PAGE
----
"The object of art is not to reproduce reality, but to create a reality of the same intensity."

- Alberto Giacometti

The “Tau” Cross

Today, followers of Francis, as laity or religious, would wear the tau cross as an exterior sign, a "seal" of their own commitment, a remembrance of the victory of Christ over evil through daily self-sacrificing love. The sign of the Tau has become the sign of hope, a witness of fidelity until the end of our lives.

After his commission at the foot of the San Damiano Cross, Saint Francis chose a more ancient symbol of redemption as his standard: the Tau cross.

In commenting on the scriptures of Israel, the early Christian writers used its Greek translation, the Septuagint, in which the last letter of the Hebrew alphabet, the tau, was transcribed as a “T” in Greek. Prefigured in the last letter of the Hebrew alphabet, then, the stylized Tau cross came to represent the means by which Christ reversed the disobedience of the old Adam and became our Savior as the “New Adam.”

Saint Francis had first encountered this symbol when he was caring for lepers. He and the religious followers of St. Anthony the Hermit, who were working with him, used Christ’s cross—shaped like a Greek “T”—as a protection against the plague and other skin diseases. Saint Francis eventually accepted and adapted the “T” as his own crest and signature. For him, the “T” represented life-long fidelity to the Passion of Christ. It was his pledge to serve the least, the leper and outcast of his day.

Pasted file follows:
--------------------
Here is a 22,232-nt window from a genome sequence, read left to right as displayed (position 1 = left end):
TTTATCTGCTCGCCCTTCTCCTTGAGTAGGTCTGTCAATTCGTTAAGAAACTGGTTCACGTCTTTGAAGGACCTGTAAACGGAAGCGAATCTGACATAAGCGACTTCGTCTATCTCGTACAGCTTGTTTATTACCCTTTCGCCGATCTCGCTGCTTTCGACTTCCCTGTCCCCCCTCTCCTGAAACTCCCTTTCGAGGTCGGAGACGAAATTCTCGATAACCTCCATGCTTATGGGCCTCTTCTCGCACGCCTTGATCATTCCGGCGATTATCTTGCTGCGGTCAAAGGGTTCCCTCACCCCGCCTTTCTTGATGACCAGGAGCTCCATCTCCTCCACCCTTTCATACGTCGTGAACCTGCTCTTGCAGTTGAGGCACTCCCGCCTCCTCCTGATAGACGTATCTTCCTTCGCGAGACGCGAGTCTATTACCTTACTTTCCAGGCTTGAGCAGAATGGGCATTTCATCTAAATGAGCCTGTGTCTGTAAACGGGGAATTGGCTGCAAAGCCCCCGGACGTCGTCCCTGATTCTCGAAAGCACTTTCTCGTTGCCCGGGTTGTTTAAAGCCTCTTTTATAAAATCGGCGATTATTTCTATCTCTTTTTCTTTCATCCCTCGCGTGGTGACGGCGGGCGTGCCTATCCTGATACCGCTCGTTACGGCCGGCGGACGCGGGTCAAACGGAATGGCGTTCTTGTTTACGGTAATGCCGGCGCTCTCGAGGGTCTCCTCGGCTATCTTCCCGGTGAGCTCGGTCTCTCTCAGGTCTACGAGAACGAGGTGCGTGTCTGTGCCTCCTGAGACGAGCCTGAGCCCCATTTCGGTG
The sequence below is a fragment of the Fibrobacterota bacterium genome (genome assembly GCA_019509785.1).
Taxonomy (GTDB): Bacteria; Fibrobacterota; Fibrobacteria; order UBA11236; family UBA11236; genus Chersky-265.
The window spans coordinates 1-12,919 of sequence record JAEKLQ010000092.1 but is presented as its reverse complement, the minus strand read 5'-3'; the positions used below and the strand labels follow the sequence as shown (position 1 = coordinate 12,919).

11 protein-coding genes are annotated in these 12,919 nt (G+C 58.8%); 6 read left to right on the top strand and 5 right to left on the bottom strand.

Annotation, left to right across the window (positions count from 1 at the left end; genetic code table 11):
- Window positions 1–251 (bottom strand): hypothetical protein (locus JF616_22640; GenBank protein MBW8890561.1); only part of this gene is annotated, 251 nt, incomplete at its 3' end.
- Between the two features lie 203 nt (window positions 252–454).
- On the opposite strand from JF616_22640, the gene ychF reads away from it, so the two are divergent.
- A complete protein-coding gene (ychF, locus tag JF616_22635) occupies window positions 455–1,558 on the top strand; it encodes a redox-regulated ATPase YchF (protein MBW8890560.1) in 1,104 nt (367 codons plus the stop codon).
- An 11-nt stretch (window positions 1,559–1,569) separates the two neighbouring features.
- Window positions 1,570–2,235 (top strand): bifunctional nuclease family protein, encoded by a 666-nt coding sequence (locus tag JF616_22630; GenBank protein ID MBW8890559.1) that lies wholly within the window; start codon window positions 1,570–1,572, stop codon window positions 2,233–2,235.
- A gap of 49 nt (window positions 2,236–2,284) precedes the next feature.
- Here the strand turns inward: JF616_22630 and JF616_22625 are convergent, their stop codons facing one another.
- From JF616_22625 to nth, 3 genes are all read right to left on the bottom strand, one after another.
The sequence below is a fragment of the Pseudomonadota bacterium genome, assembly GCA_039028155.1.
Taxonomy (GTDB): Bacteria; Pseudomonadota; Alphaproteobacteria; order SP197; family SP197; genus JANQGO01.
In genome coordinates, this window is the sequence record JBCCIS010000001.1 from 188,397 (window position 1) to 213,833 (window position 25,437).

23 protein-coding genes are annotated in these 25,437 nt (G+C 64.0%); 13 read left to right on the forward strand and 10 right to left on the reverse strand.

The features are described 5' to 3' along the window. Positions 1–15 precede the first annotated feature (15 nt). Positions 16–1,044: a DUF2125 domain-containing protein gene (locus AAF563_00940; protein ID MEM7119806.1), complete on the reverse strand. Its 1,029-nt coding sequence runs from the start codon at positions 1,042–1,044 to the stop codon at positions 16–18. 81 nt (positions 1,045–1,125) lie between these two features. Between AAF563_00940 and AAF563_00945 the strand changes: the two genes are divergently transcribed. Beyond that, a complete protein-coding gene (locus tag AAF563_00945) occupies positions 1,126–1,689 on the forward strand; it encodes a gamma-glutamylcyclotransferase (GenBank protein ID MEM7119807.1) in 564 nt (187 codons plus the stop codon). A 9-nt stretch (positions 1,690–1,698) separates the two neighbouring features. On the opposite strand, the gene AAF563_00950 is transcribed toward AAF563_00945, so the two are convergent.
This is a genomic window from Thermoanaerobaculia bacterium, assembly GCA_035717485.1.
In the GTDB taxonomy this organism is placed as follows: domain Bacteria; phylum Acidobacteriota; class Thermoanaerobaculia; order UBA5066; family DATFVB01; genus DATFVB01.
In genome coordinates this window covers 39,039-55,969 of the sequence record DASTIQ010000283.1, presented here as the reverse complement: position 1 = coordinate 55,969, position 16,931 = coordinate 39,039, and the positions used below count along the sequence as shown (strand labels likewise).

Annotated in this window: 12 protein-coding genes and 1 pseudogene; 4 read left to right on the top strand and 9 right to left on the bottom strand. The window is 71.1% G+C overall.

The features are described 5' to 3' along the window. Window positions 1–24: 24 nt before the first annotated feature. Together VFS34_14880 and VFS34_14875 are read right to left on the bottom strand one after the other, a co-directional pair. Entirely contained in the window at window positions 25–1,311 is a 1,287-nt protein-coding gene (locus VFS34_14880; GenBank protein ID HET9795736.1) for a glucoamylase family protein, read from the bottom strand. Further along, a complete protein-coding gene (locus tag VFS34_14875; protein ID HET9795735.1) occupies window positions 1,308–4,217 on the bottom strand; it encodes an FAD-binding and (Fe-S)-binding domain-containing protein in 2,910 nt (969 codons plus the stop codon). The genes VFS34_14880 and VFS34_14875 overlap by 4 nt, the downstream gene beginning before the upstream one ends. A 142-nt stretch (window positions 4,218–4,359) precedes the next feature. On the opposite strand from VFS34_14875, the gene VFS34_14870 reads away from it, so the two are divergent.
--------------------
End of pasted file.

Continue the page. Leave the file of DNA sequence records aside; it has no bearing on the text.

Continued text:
The Tau imagery was intensified when Pope Innocent III opened the Fourth Latern Council (1215) using the exhortation of the Old Testament prophet Ezekiel (9:4): We are called to reform our lives, to stand in the presence of God as righteous people. God will know us by the sign of the “Tau” marked on our foreheads. This symbolic imagery, used by the same Pope who commissioned Francis’ new community a brief five years earlier, was immediately taken to heart as the friars’ call to reform.

Knowing that the best documents and decrees from “above” go unnoticed until they are translated into good deeds in the streets “below,” Saint Francis stretched out his arms and proclaimed to his friars that their religious habit (tunic) was the Tau cross. Not only did the habit reflect the shape of this cross, but it also wrapped each friar in his life-long commitment to become a walking crucifix, the incarnation of a compassionate God.

Additional Historical Comment

We know from ancient texts that Roman crosses consisted of two pieces. The stipes was the upright piece, fixed in the ground, often permanently. In restless areas and times with constant executions there could have been whole groves of them. The horizontal piece was called the patibulum; it weighed about a hundred pounds or so, and the condemned person was usually forced to carry it to the place of execution. Hence his name, the patibulatus.

After the patibulatus carried the crosspiece of his cross out to the field of execution, he’d be attached to it with ropes or with nails—hence the term crucifixio, from crux, cross, and figo, to affix. Then he’d be hauled up so that the patibulum could be fastened to the stipes. We tend to think of the two pieces being mortised into each other to form the familiar Latin-cross shape ( † ). More probably the Roman army carpenters, with hundreds and thousands of crosses to make, didn’t bother with that kind of fancy joinery. They probably just fixed a peg in the top of the stipes and bored a hole in the patibulum; that would make it easier to assemble the cross in a single motion, and it would make the weight of the crossbeam and the crucified man hold the cross together; it would result in a shape like the Greek letter tau ( T ).[1]

So, in his reverence for the tau cross, Saint Francis may have “understood” more about Christian history than most people suspect.

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